Friday, 17 June 2011

Santa arrives yet again…

More fascinating books in the post today. Thanks to the generosity of David at World of Books, I've acquired three more Left Book Club volumes, and one from it's bastard evil twin, the Right Book Club.

Russell's Colour, Race and Empire (1944) is a good socialist discussion of how to hand over the Empire at the end of World War Two, and to end racism. Anti-fascist war-hero Andre Malraux's Days of Contempt is a translated novel of the 1930s underground German resistance to Hitler (translated by Haakon M. Chevalier: what a name), and Rats! is an insider's guide to the British war profiteers by 'The Pied Piper' (actually Joseph Mallalieu, a Labour politician).

The Right Book Club volume is environmentalist and canal revivalist L. T. C. Rolt's Narrow Boat, an account of a leisurely trip through the Midlands, including many places I grew up in or worked in, with illustrations. RBC books are rare because it wasn't a successful venture, specialising mainly in 'conversion' memoirs and scare stories about those evil socialists who were intent on sapping the national spirit by, er, founding the NHS and other evil statist institutions. Narrow Boat is interesting because it tries a subtler tack: evoking the romance of the canals and 'old England', then claiming that all these things are being subverted by those pesky Communists. Conservative undoubtedly, but an interesting read and not really deserving of being tarnished by association with the Right Book Club's ultra-reactionary stance.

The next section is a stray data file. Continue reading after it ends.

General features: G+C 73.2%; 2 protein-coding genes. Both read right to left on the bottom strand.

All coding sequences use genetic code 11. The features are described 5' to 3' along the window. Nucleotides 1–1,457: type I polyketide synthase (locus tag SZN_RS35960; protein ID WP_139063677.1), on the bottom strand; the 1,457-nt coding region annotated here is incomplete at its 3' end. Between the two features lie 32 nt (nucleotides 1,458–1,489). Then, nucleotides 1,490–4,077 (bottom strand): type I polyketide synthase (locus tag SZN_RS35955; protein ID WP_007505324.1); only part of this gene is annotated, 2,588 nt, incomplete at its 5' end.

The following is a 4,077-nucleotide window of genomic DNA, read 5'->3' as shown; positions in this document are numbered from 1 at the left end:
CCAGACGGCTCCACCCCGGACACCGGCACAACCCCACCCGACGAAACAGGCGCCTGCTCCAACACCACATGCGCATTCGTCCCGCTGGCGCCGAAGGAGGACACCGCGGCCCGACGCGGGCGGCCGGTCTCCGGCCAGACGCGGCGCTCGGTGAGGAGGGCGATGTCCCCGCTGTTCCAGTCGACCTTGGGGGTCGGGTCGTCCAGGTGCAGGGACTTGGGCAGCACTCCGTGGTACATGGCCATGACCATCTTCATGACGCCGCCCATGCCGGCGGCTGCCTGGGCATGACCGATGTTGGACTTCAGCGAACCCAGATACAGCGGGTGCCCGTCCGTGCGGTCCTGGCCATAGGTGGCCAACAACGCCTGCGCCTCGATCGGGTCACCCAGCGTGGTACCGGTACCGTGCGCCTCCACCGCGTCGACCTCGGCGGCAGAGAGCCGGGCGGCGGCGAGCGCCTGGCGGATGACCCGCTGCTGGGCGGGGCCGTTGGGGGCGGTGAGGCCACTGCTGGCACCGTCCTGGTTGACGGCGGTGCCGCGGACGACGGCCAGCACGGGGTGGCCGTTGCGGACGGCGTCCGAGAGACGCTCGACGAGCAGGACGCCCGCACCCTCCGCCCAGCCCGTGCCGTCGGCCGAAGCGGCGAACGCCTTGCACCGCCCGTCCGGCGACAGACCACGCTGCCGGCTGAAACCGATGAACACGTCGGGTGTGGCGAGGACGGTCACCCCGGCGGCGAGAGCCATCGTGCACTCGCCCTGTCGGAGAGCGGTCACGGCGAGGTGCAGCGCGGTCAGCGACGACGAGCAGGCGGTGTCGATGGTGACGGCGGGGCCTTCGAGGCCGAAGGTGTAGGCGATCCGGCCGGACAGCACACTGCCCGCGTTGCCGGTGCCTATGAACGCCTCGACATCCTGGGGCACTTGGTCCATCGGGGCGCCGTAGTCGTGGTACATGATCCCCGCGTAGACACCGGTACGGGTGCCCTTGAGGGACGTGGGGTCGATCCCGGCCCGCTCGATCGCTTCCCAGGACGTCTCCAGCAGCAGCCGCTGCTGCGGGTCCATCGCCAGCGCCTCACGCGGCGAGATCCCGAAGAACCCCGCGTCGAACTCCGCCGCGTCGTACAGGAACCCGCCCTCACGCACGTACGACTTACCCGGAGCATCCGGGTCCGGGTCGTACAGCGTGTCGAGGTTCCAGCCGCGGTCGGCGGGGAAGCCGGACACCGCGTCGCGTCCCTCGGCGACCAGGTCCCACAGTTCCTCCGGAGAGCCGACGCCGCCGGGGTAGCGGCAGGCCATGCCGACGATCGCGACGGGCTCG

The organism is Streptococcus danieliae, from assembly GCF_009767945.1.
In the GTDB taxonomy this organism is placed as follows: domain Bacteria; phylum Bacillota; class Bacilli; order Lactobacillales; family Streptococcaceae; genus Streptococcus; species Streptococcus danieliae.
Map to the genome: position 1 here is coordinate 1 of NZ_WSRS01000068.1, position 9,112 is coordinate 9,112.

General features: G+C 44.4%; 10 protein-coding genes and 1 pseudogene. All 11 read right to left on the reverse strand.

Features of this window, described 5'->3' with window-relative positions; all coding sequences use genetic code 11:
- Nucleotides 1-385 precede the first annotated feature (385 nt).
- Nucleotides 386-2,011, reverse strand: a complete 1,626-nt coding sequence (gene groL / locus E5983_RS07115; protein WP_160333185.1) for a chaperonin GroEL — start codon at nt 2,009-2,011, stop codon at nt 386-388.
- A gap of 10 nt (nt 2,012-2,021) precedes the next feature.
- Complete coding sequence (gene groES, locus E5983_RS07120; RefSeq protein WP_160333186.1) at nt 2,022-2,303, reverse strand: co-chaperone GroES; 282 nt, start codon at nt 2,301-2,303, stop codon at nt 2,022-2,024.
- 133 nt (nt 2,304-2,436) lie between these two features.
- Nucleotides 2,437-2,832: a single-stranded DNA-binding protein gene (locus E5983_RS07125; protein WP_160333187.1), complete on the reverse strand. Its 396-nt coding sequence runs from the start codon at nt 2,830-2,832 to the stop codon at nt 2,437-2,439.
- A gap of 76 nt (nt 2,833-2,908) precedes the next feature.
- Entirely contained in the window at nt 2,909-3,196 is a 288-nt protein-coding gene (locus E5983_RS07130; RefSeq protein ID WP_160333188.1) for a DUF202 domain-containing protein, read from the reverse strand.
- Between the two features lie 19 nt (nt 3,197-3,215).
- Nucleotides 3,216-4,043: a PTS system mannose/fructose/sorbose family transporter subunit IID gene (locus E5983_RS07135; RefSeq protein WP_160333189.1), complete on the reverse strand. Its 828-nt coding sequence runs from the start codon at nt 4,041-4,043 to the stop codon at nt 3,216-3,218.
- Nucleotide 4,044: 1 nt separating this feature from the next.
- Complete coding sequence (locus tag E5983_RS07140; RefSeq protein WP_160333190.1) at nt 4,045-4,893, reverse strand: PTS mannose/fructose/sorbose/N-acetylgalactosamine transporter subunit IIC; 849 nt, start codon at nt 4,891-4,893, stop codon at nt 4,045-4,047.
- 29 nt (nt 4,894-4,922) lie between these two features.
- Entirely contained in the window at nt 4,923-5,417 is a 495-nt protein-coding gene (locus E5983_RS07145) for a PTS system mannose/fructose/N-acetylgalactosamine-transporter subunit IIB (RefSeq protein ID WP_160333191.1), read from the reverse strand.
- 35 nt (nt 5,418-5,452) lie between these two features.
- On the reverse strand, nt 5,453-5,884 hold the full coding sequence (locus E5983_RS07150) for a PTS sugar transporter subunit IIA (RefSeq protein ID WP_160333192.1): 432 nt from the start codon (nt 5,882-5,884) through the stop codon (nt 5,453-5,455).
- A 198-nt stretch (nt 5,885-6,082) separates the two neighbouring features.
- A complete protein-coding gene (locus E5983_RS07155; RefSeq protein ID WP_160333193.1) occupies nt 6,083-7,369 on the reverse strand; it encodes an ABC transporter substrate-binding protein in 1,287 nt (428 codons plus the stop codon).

The final book is Dai Smith's In The Frame: Memory in Society 1910-2010. It's also interesting as a 'personal history' of South Wales, and liable to be rather dubious. I say this with considerable reluctance: Smith is a hard-lefty like me, though one who has climbed several greasy poles in his time to become part of the Welsh establishment. However, in the course of my PhD I came to distrust his academic approach. For his own political reasons, he canonised Lewis Jones's Cwmardy and We Live as simple propagandist Communist novels, when in fact they're much more slippery and complex than he admits. Then when the novels were republished in the Library of Wales recently, he silently amended characters' names to make them more Welsh: editorially and politically dishonest, as far as I'm concerned. Finally, despite being Gwyn Thomas's literary executor, he edited his Sorrow For Thy Sons massively to make it a simple story of proletarian deprivation and political enlightenment, but won't let anyone see the material he discarded: I know, because I wrote two unacknowledged letters to him.

Right, I'm off to beard Mr Uppal in his den. Full report on Monday.

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